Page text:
Staff encourage and explain the importance of tolerant behaviours such as sharing and respecting other’s opinions.

Staff promote diverse attitudes and challenge stereotypes, for example, sharing stories that reflect and value the diversity of children’s experiences and providing resources and activities that challenge gender, cultural and racial stereotyping. 

Year 1: 

Fairness – High 5 

Turn Taking 


Democracy – votes for the school council 

Half termly pupil of the week – pupil’s choice 

Non-gender bias 

Tolerance – other views 

Accepting differences eg. other religions 


Year 2: 

In Year 2 we encourage to regard people of all faiths, races and cultures with respect and tolerance through RE lessons whilst teaching about Buddhism, Christianity and Islam. 

We support the English civil and criminal law by promoting the High 5 Policy throughout the whole school. We also positively contribute to the lives of those around us by teaching all about St. Cuthbert. We respect each other every day through, again discussion and agreed goals as a class every half term. 

The children also vote for each other to win the Pupil of the Week every half term which promotes the ‘children’s choice’. 

Year 3: 

Respect/Tolerance – High 5 


All pupils treated fairly 

Gender equality 

Understanding of other faiths and beliefs – RE – Christianity/Hinduism 

Democracy and rule of law – High 5 

Pupil choice awards 

School council members chosen by vote 

Decision making – Class choices – High 5 treat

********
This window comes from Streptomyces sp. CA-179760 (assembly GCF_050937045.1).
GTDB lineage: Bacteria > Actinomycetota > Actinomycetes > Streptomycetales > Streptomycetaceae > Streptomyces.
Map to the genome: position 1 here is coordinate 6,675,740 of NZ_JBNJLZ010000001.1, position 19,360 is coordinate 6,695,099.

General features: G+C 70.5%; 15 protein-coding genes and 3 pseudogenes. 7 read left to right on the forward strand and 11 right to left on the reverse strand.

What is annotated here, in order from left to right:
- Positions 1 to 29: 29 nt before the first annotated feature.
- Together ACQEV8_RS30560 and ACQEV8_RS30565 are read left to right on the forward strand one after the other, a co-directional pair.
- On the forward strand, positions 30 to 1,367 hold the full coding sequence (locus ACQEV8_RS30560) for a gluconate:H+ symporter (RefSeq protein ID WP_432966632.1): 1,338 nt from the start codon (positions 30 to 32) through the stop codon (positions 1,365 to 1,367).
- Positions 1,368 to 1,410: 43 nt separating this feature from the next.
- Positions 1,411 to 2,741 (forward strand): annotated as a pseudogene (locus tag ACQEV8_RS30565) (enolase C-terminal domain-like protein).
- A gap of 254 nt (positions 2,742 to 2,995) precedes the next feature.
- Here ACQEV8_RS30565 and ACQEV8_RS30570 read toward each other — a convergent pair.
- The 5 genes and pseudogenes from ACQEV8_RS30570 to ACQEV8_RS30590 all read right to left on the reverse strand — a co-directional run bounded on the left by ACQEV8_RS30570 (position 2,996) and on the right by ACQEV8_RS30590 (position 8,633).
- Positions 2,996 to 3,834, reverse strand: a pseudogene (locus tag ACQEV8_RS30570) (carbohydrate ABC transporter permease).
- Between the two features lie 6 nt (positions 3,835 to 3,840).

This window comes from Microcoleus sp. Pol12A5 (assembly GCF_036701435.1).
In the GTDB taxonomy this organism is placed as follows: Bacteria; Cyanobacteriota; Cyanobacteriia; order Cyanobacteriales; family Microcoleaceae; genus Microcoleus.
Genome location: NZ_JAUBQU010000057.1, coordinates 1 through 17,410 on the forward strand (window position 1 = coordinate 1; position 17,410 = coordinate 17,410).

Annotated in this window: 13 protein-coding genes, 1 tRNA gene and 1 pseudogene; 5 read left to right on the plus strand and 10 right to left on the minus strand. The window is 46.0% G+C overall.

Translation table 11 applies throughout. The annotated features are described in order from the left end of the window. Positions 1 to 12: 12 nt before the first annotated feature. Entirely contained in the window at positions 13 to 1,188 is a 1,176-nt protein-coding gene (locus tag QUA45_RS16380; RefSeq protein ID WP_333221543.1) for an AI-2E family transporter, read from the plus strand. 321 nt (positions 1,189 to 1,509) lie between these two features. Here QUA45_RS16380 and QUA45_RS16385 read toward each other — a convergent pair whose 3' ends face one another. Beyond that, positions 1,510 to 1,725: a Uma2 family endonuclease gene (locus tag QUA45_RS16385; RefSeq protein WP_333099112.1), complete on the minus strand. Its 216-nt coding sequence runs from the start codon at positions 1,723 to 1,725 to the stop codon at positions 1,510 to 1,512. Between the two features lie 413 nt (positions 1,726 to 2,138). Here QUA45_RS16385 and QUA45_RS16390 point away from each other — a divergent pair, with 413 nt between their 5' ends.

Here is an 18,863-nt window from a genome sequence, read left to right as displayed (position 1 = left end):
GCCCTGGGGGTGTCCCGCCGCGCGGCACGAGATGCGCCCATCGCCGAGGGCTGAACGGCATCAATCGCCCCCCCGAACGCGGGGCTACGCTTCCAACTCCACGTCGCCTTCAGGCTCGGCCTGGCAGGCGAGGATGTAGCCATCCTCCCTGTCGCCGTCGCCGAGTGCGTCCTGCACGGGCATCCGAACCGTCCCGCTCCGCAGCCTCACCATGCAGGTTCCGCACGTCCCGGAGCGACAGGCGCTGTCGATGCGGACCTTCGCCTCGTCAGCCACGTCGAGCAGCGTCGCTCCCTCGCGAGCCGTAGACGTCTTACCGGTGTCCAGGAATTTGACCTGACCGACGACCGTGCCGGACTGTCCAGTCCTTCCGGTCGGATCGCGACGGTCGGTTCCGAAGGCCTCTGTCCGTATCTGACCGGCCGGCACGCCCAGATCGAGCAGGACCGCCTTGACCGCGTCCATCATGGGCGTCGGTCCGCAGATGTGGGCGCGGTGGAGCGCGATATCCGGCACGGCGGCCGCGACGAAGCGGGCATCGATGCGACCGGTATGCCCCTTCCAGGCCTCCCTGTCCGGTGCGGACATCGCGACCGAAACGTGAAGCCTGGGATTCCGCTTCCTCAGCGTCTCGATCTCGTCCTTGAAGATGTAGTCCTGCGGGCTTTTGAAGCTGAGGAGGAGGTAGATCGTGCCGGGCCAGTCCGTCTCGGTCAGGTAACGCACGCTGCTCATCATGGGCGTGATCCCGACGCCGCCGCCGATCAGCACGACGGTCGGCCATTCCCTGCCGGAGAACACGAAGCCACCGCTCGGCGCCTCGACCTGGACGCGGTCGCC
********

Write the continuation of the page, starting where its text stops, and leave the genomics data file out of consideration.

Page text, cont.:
Financial planning – PHSCE unit to teach money sense 

Year 4: 

Tolerance for other people and their religions - RE - mentioned in work on Sikhs and Christianity. Everyone has the right to their own beliefs. 

Democracy: Talking tins to give everyone a say; One vote each for electing class Counsellor; class vote each half term for Pupil Choice certificate (with reasons); class charter for behaviour; safety measures 

Rule of Law: class charter, class/school rules High 5 - have to follow them. Reminder of consequences of breaking law in world outside of school; 

Mutual respect: High 5 charter; golden Rule - Do to others as you'd have them do to you. 

Year 5: 

Through our Ancient Greece topic, we study the beginnings of the democratic process and explore the benefits of living in a democratic society. Also the election of School Council 

School Council, Class Council and rights respecting ensure that the pupils have a voice, freedom of speech - we have also written to the Minister of Children's rights to campaign for the protection of children's rights. 

In our Highwayman Topic, we look at criminality, law and in SMSC the criminal age of responsibility. 

High Five links to taking responsibility for actions and our school community. 

In RE, we study Judaism and Christianity to strengthen harmony between cultures allowing pupils to develop respect for different values. 

In our Brazil Topic, we explore the lives of different cultures including tribes people and children living in Favelas to promote understanding of tolerance and harmony.